Thirty-three House Democrats broke with their party Thursday on a key test vote on a bill that would extend only some of the expiring Bush era tax cuts.
The House narrowly passed debate rules on the proposal 213-203. The vote allows the House to move to debate and a vote on final passage to extend only the Bush tax cuts for the middle-class, letting end the cuts for high income earners.
House Republicans -- who want all the cuts extended permanently -- framed the vote on the rule as a vote to raise taxes on small-businesses.
"On the floor right now, we are debating the Rule for House Democrats’ bill to allow a massive tax hike to hit American families and small businesses at the end of this month," Michael Steel, a top spokesman for Speaker-designate John BoehnerJohn BoehnerLast Congress far from ‘do-nothing’ Top aide: Obama worried about impeachment for Syria actions An anti-government ideologue like Mulvaney shouldn't run OMB MORE (R-Ohio), wrote in an e-mail to reporters. "Voting for this rule is, in effect, a vote to raise taxes and destroy jobs, and yet another sign that Washington Democrats just don’t get it."
The vote comes as White House negotiators continue to meet with leaders from both political parties in Congress to reach a compromise on the expiring tax cuts. BoehnerJohn BoehnerLast Congress far from ‘do-nothing’ Top aide: Obama worried about impeachment for Syria actions An anti-government ideologue like Mulvaney shouldn't run OMB MORE this week accused Democrats of undermining those negotiations with Thursday's vote.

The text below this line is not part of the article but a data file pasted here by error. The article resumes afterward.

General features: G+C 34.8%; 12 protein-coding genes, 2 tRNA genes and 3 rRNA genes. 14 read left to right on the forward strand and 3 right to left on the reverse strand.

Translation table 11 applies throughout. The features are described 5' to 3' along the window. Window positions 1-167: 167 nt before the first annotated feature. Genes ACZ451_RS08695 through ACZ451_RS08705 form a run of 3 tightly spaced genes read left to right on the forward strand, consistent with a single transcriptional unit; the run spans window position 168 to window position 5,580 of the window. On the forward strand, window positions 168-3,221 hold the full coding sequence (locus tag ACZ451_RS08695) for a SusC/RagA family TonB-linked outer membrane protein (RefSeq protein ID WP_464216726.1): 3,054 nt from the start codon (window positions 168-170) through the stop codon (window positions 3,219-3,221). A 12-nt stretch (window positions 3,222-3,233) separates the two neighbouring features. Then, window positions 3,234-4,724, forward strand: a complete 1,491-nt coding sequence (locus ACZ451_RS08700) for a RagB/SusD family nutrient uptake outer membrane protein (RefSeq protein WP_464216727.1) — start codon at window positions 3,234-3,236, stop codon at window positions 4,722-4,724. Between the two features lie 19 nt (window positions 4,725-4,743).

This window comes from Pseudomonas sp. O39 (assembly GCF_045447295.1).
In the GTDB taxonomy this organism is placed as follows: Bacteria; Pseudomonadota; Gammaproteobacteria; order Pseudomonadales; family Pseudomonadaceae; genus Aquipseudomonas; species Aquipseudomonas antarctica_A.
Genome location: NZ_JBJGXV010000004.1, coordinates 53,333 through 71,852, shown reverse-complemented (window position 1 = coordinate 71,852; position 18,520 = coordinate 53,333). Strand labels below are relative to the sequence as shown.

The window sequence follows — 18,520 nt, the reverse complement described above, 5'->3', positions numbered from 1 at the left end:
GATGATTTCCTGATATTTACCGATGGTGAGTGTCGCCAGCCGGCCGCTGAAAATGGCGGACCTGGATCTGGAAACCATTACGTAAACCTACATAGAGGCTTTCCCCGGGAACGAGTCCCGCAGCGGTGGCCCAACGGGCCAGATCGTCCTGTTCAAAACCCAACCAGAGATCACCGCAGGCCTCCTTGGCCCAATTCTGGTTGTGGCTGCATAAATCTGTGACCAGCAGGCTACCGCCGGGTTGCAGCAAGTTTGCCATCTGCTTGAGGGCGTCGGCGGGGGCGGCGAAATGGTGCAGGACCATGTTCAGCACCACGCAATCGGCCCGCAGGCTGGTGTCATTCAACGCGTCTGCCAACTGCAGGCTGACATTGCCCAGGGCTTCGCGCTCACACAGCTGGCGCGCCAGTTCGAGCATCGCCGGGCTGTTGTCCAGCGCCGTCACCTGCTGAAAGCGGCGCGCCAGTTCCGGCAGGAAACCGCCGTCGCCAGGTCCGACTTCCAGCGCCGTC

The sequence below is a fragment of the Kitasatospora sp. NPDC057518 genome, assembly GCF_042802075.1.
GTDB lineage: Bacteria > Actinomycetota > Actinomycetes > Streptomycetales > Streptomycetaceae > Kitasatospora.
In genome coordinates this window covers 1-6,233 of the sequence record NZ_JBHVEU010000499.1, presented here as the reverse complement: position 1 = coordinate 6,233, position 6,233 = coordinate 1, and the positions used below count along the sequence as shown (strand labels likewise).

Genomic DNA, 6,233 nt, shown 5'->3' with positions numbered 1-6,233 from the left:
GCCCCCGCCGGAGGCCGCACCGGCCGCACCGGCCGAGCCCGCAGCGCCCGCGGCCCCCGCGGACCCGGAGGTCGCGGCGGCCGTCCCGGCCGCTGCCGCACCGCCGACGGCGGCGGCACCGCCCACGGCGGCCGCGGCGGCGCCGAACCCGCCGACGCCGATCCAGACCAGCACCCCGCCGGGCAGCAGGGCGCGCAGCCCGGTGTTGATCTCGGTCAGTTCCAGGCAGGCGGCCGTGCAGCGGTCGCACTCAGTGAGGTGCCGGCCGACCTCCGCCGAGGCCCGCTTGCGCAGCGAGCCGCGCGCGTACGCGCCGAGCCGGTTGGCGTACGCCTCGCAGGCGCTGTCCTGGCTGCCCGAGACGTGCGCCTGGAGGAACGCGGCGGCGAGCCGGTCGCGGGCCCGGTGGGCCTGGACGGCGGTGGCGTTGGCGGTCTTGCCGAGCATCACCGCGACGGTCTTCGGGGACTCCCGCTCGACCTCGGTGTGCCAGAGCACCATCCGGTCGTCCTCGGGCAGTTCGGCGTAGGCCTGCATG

The vast majority of Democrats who voted with the GOP were centrist Blue Dog Democrats, many of whom were defeated on Election Day.
Even if it passes the House, Republican Rep. Kevin BradyKevin BradyGOP waiting to hear from Trump on ObamaCare Trump and Mnuchin can turn the page to new tax policy States hope Trump era will reset federal relationship MORE (Texas) said Thursday on Fox Business Network, the plan is "dead on arrival in the Senate."
Here is a list of House Democrats who voted against their party:
Rep. John Adler (N.J.)
Rep. Jason Altmire (Pa.)
Rep. Brian Baird (Wash.)
Rep. Melissa Bean (Ill.)
Rep. Marion Berry (Ark.)
Rep. Dan Boren (Okla.)
Rep. Allen Boyd (Fla.)
Rep. Bobby Bright (Ala.)
Rep. Ben Chandler (Ky.)
Rep. Gerry ConnollyGerry ConnollyLawmakers join women's marches in DC and nationwide GOP, Dems hear different things from Trump Decaying DC bridge puts spotlight on Trump plan MORE (Va.)
Rep. Jim Cooper (Tenn.)
Rep. Jim Costa (Calif.)
Rep. Jerry Costello (Ill.)
Rep. Kathy Dahlkemper (Pa.)
Rep. Artur Davis (Ala.)
Rep. Brad Ellsworth (Ind.)
Rep. Stephanie Herseth Sandlin (S.D.)
Rep. Jim Himes (Conn.)
Rep. Ann KirkpatrickAnn KirkpatrickWomen make little gains in new Congress McCain wins sixth Senate term In Arizona, history and voter registration data gives GOP edge MORE (Ariz.)
Rep. Dan Lipinski (Ill.)
Rep. Jim Marshall (Ga.)
Rep. Jim MathesonJim MathesonNew president, new Congress, new opportunity First black GOP woman in Congress wins reelection Lobbying world MORE (Utah)
Rep. Mike McIntyre (N.C.)
Rep. Walt Minnick (Idaho)
Rep. Harry Mitchell (Ariz.)
Rep. Jim MoranJim MoranFormer reps: Increase support to Ukraine to deter Russia GOP Rep. Comstock holds on to Virginia House seat 10 races Democrats must win to take the House MORE (Va.)
Rep. Tom Perriello (Va.)
Rep. Gary Peters (Mich.)
Rep. Collin Peterson (Minn.)
Rep. Earl Pomeroy (N.D.)
Rep. Mike Ross (Ark.)
Rep. Heath Shuler (N.C.)
Rep. Zack Space (Ohio)
This post was updated at 12:55 p.m.